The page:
I can’t remember where I discovered George Monbiot but I have followed him on Twitter for a while now and it is evident that he is passionate about the environment. There seems to be a movement of journalists and economists (such as Kate Raworth who I have previously blogged about) who don’t yet seem aligned to any particular political party but who view the world we live in as a resource which needs cherishing and sustaining and a populace which requires a rethink of market and state.
I had already read Monbiots book ‘How did we get into this mess’ which was an eclectic mix of essays on a broad range of both economic and environmental subjects but the book did not strike me as having a common solution. ‘Out of the wreckage’ however does provide us with some ideas which will move us to a fairer system but which the reader may find uncomfortable depending on how precious their particular vested interests may be.
A term that crops up again and again is ‘the commons’ which effectively means a resource which a community has shared or equal rights such as land, fresh water, minerals, knowledge culture, scientific research or software. We may assume that the ocean is a commons as they are managed by no one but they are a free for all and therefore over fished! What a commons has, Monbiot argues, is a community which embeds people into the lives of others (rather than acting selfishly) and a shared purpose to sustain that resource for the benefit of all.
Have we ever wondered how much multi national corporations strip the land which was once held in common to the greatest benefit of society, but now supplies those companies with much of their capacity for profit taking?
Monbiot argues an injustice of ownership and gives many examples of this including Government funded scientific research which is then handed without payment to publishers but those same publishers then charge academic libraries vast fees for access, sometimes charging thousands of dollars per journal per year or will charge individuals $20-$50 just to read an article. In a commons this would be freely available to all.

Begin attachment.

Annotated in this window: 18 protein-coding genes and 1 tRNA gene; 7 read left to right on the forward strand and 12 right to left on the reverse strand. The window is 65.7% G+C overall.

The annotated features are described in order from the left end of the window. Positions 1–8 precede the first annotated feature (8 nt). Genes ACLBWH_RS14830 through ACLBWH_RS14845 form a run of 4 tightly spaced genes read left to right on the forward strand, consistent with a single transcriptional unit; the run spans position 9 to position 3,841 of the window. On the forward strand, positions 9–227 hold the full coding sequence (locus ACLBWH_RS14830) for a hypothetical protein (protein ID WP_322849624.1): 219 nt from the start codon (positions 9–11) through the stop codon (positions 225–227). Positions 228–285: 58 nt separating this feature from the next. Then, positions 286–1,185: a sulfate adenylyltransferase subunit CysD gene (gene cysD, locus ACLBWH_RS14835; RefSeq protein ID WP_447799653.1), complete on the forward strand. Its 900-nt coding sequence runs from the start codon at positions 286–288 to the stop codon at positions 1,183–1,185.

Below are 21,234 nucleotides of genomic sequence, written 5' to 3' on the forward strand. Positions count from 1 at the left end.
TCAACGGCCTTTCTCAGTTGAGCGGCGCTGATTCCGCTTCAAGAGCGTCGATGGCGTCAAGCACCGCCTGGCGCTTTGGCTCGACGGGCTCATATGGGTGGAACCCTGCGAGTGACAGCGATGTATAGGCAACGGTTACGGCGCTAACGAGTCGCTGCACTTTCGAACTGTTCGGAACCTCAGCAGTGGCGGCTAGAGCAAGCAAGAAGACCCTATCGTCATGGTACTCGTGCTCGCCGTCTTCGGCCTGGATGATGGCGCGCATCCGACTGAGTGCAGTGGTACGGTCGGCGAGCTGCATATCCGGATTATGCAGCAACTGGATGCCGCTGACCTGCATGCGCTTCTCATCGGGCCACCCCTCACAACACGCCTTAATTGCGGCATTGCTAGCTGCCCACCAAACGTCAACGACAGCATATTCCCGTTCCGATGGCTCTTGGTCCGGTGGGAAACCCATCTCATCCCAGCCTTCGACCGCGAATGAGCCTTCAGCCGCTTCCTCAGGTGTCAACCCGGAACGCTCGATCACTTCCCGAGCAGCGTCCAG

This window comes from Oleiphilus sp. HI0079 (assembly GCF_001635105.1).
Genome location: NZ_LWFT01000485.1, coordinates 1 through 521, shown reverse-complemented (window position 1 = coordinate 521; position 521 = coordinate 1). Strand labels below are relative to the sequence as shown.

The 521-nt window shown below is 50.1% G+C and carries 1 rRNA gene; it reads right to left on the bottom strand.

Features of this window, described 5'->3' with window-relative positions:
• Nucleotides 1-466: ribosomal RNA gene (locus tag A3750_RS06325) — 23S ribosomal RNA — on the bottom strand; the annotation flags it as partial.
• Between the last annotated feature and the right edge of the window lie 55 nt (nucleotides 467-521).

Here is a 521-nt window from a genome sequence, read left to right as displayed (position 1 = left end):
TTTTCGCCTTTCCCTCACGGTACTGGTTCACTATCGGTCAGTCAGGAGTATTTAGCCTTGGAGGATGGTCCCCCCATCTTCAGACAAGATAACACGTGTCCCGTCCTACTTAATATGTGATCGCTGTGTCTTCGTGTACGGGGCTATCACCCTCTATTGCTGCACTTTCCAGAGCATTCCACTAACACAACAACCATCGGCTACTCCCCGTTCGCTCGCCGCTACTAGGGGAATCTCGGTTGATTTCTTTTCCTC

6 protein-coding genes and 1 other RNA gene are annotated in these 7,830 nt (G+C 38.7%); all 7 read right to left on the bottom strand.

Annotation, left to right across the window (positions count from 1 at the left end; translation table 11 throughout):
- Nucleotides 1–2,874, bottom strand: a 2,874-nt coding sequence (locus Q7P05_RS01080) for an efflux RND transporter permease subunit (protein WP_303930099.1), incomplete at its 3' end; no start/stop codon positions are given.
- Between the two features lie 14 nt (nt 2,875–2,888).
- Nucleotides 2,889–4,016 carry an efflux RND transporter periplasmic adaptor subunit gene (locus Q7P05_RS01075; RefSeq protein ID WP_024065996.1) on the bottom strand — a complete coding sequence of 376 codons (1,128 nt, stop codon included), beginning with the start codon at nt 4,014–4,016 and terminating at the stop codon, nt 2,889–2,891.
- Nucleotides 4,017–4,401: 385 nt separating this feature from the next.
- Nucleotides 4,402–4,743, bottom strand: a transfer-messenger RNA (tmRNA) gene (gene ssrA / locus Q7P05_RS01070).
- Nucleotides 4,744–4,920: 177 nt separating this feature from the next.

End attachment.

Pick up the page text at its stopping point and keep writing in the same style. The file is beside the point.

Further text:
Whilst The commons appears to be an idealistic dream it is some of Monbiot’s specific ideas around such things as taxation which can make uncomfortable reading.
A case in point (which affects me as a house owner) and this is not a new idea: Monbiot discusses the issue of land ownership and the extraction of rent which he calls ‘unearned income.’ As landowners we only compensate the previous owner rather than the people deprived of its value. More importantly, we play little part in the increased value of that land (perhaps through the building of a rail link or a new school?) but we enjoy all of that upside and if it is our principle primary residence, then we enjoy it tax free!
Monbiot argues a ‘community land contribution’ which is a land tax to all intents and purposes although he argues that it is not a tax but a fee for services rendered : A return to the public of the benefits we have donated to landlords! How this could be implemented would be interesting and if the values fall, do you get a rebate! However, uncomfortable although this is to read, I can see that this is a fair argument and it seems to be gaining traction.
I enjoyed this book immensely. I feel Monbiot is genuine and that comes through. One doesn’t have to agree with everything we read but this is one of those books which I felt got me thinking and that’s no bad thing!